Separate the queuing from the firing of
the event is the easy part.
Dealing with the two subcategories of
requires one more twist. From what I’ve said so far,
it looks like an
ActionEvent is always processed
at the end of the Apply Request Values phase, but
that’s only appropriate for user interface events.
As you may recall, an
ActionEvent that requires
backend processing must not be handled until the model properties are
updated, i.e., after the Update Model Values phase at the earliest.
Let’s look at some real examples of action handling using the report entry form in the sample application. We start with events that invoke backend logic in this section and look at user interface events in the next.
As you may recall, the report entry form has three fields for entering a date, an expense type and an amount for a report entry, and an Add button. Figure 8-2 shows the form produced by the version of the page we use in this section.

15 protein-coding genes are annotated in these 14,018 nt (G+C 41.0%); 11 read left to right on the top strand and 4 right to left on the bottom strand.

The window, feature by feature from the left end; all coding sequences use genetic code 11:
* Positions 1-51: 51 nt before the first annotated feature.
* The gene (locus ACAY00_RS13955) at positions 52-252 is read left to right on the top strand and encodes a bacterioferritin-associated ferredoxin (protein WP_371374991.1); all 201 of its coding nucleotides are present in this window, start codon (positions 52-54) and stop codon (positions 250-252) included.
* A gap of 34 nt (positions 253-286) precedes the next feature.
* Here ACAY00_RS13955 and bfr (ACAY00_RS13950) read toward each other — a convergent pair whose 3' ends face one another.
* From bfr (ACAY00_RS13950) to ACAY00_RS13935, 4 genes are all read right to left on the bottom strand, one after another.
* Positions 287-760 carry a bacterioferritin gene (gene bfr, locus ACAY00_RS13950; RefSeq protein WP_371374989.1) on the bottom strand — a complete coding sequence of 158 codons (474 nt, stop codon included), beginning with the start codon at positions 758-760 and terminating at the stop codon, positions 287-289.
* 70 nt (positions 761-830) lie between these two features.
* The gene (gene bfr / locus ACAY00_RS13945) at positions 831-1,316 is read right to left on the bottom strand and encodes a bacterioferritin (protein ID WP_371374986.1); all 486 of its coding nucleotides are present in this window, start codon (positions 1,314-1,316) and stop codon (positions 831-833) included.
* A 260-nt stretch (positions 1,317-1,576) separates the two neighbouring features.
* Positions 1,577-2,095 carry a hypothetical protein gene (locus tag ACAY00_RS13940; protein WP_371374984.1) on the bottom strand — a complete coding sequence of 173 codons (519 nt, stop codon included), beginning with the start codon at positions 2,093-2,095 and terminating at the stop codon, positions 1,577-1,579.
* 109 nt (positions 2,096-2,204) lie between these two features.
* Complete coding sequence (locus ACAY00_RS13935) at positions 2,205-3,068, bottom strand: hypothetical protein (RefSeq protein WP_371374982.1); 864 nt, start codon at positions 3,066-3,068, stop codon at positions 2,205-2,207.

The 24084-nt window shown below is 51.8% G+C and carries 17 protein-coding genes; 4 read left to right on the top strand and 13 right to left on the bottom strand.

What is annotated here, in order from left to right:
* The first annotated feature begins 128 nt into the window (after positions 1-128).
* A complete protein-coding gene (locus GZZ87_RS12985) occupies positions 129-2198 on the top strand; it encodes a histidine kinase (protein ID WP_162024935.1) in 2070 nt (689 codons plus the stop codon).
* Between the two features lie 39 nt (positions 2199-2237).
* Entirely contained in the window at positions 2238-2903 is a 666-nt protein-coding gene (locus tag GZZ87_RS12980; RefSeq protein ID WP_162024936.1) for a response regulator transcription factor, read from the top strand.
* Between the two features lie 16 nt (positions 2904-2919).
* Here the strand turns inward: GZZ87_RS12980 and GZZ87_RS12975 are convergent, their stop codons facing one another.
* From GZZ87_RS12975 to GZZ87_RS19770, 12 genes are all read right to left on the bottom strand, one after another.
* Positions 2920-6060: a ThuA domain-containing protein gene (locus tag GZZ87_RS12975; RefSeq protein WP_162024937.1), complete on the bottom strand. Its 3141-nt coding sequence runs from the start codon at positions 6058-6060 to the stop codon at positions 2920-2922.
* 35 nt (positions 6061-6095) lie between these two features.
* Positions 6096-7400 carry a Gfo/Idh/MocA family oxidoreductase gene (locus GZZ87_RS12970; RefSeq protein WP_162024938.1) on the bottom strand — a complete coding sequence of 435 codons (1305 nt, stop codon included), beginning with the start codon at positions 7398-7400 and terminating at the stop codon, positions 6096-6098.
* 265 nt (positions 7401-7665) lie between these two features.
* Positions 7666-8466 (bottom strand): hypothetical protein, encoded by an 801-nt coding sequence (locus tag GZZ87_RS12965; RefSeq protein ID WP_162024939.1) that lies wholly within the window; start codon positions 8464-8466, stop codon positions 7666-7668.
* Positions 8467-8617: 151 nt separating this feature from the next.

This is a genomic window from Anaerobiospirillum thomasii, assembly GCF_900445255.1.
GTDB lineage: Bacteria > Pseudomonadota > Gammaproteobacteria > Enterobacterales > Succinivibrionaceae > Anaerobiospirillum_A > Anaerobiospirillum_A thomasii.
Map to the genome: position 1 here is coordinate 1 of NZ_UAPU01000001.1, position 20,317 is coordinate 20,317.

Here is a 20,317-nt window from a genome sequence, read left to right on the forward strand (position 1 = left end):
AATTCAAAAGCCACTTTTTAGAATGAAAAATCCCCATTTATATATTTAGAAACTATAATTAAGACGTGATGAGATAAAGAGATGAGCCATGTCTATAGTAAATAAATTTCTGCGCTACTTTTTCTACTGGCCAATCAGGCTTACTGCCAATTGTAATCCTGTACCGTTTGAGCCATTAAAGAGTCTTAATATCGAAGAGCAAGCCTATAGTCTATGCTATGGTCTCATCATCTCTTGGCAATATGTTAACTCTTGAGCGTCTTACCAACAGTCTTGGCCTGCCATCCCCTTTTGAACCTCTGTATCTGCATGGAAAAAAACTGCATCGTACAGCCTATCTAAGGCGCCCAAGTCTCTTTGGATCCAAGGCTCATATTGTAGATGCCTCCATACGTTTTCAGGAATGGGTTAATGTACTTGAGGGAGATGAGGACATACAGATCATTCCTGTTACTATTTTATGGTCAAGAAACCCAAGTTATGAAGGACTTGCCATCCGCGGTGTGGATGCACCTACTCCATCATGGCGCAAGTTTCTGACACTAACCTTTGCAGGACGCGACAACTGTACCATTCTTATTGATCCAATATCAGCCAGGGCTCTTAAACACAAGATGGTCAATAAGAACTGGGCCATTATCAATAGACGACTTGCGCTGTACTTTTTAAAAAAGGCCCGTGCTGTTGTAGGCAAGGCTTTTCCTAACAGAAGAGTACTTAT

The Add button is a typical example of the most common type of event handling, namely a button that fires an event that requires processing by the application backend. When the user clicks this button, a new entry with the values entered in the fields is added to the current report.
Example 8-1 shows a version of the JSP page where the Add button is bound ...